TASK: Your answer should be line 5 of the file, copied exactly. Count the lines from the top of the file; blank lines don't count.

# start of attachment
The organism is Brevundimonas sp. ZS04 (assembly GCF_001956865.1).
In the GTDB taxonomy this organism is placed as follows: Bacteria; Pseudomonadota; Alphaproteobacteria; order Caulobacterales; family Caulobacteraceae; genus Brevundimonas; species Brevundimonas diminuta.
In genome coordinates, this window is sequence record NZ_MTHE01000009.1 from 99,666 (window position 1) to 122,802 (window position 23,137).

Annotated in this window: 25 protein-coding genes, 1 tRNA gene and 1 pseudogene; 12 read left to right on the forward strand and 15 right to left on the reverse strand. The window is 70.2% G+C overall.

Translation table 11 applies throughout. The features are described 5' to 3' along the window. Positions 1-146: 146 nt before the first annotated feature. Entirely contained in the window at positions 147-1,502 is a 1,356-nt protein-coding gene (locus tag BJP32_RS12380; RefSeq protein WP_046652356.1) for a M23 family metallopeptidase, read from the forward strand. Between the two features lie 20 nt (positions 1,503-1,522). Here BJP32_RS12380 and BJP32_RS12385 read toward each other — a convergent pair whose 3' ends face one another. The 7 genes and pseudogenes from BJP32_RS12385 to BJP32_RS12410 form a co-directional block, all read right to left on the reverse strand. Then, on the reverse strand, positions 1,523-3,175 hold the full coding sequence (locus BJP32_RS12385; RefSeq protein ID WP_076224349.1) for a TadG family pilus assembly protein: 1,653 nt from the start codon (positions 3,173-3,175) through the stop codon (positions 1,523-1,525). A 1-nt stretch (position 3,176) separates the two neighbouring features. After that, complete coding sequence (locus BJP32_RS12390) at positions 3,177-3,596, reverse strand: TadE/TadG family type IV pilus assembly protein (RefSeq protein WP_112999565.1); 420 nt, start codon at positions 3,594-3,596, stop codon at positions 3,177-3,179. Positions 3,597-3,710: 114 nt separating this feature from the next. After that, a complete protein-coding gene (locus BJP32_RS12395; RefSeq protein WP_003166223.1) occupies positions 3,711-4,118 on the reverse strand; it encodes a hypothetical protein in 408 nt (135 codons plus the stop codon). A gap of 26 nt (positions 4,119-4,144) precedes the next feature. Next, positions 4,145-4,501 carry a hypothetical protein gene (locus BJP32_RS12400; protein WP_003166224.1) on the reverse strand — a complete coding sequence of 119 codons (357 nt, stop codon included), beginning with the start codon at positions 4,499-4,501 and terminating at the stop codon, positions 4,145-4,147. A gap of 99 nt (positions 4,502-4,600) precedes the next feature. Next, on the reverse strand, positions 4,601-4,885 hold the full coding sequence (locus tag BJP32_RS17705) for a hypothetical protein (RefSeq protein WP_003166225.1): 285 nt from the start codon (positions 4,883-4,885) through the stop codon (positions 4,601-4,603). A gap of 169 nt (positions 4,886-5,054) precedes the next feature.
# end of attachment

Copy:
Translation table 11 applies throughout. The features are described 5' to 3' along the window. Positions 1-146: 146 nt before the first annotated feature. Entirely contained in the window at positions 147-1,502 is a 1,356-nt protein-coding gene (locus tag BJP32_RS12380; RefSeq protein WP_046652356.1) for a M23 family metallopeptidase, read from the forward strand. Between the two features lie 20 nt (positions 1,503-1,522). Here BJP32_RS12380 and BJP32_RS12385 read toward each other — a convergent pair whose 3' ends face one another. The 7 genes and pseudogenes from BJP32_RS12385 to BJP32_RS12410 form a co-directional block, all read right to left on the reverse strand. Then, on the reverse strand, positions 1,523-3,175 hold the full coding sequence (locus BJP32_RS12385; RefSeq protein ID WP_076224349.1) for a TadG family pilus assembly protein: 1,653 nt from the start codon (positions 3,173-3,175) through the stop codon (positions 1,523-1,525). A 1-nt stretch (position 3,176) separates the two neighbouring features. After that, complete coding sequence (locus BJP32_RS12390) at positions 3,177-3,596, reverse strand: TadE/TadG family type IV pilus assembly protein (RefSeq protein WP_112999565.1); 420 nt, start codon at positions 3,594-3,596, stop codon at positions 3,177-3,179. Positions 3,597-3,710: 114 nt separating this feature from the next. After that, a complete protein-coding gene (locus BJP32_RS12395; RefSeq protein WP_003166223.1) occupies positions 3,711-4,118 on the reverse strand; it encodes a hypothetical protein in 408 nt (135 codons plus the stop codon). A gap of 26 nt (positions 4,119-4,144) precedes the next feature. Next, positions 4,145-4,501 carry a hypothetical protein gene (locus BJP32_RS12400; protein WP_003166224.1) on the reverse strand — a complete coding sequence of 119 codons (357 nt, stop codon included), beginning with the start codon at positions 4,499-4,501 and terminating at the stop codon, positions 4,145-4,147. A gap of 99 nt (positions 4,502-4,600) precedes the next feature. Next, on the reverse strand, positions 4,601-4,885 hold the full coding sequence (locus tag BJP32_RS17705) for a hypothetical protein (RefSeq protein WP_003166225.1): 285 nt from the start codon (positions 4,883-4,885) through the stop codon (positions 4,601-4,603). A gap of 169 nt (positions 4,886-5,054) precedes the next feature.